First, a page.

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J Nutr. 2001 Mar;131(3s):1067S-70S.

Enhanced immunocompetence by garlic: role in bladder cancer and other malignancies.

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Department of Urology, Robert C. Byrd Health Science Center West Virginia University, Morgantown, WV 26506-9251, USA.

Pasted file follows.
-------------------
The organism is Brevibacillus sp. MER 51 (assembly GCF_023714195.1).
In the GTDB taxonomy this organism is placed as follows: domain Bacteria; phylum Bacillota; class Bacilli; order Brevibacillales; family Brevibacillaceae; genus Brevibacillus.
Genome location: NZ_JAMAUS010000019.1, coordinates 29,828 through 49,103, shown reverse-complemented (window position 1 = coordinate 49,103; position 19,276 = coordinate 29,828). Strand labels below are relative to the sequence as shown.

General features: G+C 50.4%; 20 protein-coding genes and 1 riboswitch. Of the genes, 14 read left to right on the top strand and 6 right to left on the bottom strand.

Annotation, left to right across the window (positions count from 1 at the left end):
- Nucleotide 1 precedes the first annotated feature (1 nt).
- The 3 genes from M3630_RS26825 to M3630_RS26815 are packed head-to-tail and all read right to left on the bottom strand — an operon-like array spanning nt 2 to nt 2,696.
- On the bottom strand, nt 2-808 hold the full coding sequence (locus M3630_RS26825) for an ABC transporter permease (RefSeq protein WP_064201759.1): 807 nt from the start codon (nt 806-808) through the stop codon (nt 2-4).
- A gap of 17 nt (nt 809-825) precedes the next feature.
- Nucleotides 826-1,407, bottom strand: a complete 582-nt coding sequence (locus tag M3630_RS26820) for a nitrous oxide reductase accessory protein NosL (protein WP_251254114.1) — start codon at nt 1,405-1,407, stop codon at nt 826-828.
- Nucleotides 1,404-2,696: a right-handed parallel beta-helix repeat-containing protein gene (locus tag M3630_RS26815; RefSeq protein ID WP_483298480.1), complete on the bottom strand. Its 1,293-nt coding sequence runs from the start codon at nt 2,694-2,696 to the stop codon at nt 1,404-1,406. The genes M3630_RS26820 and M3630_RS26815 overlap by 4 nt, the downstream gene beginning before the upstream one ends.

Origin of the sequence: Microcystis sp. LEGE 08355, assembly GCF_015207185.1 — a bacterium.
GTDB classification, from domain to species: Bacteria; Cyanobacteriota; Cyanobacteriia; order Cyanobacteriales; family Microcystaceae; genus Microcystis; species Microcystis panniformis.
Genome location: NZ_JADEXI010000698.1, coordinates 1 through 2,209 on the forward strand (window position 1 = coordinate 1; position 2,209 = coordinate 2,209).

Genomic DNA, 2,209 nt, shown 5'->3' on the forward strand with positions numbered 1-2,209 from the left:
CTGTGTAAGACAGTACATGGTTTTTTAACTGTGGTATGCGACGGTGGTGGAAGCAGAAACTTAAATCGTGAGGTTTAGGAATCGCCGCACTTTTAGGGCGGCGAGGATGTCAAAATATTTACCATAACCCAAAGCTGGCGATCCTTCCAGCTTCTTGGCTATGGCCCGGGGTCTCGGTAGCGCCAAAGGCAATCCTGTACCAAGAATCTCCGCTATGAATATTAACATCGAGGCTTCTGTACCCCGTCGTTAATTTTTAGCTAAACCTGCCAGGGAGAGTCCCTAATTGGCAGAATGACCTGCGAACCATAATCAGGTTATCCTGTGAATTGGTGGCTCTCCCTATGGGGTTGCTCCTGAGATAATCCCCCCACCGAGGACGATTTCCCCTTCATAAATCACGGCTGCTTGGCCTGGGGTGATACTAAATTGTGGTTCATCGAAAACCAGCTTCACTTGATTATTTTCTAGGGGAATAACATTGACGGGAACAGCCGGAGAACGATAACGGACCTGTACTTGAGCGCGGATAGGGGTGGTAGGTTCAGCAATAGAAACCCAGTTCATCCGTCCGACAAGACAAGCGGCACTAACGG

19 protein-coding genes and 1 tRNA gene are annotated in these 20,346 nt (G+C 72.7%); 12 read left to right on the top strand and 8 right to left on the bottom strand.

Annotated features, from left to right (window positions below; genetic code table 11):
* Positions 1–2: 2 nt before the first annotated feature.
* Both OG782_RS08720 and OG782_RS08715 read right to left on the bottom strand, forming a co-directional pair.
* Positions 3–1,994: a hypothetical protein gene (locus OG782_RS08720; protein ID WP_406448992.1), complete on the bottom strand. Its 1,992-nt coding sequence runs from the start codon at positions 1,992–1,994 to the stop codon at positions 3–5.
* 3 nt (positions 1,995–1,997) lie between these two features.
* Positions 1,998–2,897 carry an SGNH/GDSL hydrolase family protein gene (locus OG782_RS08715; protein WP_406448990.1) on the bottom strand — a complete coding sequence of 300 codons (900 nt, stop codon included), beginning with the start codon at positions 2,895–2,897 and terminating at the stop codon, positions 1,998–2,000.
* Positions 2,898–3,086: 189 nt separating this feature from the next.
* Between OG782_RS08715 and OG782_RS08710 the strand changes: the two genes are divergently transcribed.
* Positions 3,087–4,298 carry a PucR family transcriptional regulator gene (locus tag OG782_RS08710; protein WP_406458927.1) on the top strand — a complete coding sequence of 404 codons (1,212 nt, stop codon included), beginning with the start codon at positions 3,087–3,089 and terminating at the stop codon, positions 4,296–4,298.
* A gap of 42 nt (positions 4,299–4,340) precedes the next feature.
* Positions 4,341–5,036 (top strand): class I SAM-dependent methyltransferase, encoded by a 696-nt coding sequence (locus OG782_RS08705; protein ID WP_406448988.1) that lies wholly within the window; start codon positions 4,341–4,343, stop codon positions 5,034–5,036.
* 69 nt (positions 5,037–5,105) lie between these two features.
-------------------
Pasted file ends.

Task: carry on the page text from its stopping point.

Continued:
Of the many beneficial actions of garlic, inhibition of the growth of cancer is perhaps the most remarkable. Our previous animal studies demonstrated that aged garlic extract was highly effective, and unlike the approved immunotherapy for human bladder cancer, bacillus Calmette--Guérin (BCG), garlic was effective when added to the diet. To elucidate the mechanism of this antitumor effect, the literature describing antitumor and immune-enhancing effects of garlic is reviewed. Garlic can detoxify carcinogens by stimulation of cytochrome P(450) enzymes, antioxidant activity or sulfur compound binding. Studies demonstrate a direct toxic effect of garlic to sarcoma and gastric, colon, bladder and prostate cancer cells in tissue culture, but these effects cannot explain the inhibition of growth of transplanted cancer in animal models. The most likely explanation of this effect is immune stimulation. Comparison of the effects of garlic to BCG immunotherapy reveals many similarities. Both stimulate proliferation of lymphocytes and macrophage phagocytosis, induce the infiltration of macrophages and lymphocytes in transplanted tumors, induce splenic hypertrophy, stimulate release of interleukin-2, tumor necrosis factor-alpha and interferon-gamma, enhance natural killer cell, killer cell and lymphokine-activated killer cell activity. These activities represent effective stimulation of the immune response. Studies suggest that garlic may be useful in preventing the suppression of immune response that is associated with increased risk of malignancy. Data suggest that maintenance of immune stimulation can significantly reduce the risk of cancer. Clinical trials should be initiated to test the hypothesis that the immune stimulation and other beneficial effects of garlic are able to reduce the incidence of cancer.

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